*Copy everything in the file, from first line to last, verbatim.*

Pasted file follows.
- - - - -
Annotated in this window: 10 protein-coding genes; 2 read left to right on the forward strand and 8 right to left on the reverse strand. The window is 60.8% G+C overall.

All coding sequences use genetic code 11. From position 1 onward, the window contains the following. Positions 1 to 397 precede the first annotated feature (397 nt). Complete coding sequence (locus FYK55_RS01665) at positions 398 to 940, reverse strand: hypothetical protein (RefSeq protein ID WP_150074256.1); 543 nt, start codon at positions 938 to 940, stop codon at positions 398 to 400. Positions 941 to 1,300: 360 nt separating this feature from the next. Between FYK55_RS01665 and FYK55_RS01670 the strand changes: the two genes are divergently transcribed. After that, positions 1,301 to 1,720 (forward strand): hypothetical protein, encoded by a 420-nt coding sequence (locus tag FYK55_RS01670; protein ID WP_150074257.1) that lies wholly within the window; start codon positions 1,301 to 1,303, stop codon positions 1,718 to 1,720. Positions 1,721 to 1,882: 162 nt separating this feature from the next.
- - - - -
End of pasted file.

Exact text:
Annotated in this window: 10 protein-coding genes; 2 read left to right on the forward strand and 8 right to left on the reverse strand. The window is 60.8% G+C overall.

All coding sequences use genetic code 11. From position 1 onward, the window contains the following. Positions 1 to 397 precede the first annotated feature (397 nt). Complete coding sequence (locus FYK55_RS01665) at positions 398 to 940, reverse strand: hypothetical protein (RefSeq protein ID WP_150074256.1); 543 nt, start codon at positions 938 to 940, stop codon at positions 398 to 400. Positions 941 to 1,300: 360 nt separating this feature from the next. Between FYK55_RS01665 and FYK55_RS01670 the strand changes: the two genes are divergently transcribed. After that, positions 1,301 to 1,720 (forward strand): hypothetical protein, encoded by a 420-nt coding sequence (locus tag FYK55_RS01670; protein ID WP_150074257.1) that lies wholly within the window; start codon positions 1,301 to 1,303, stop codon positions 1,718 to 1,720. Positions 1,721 to 1,882: 162 nt separating this feature from the next.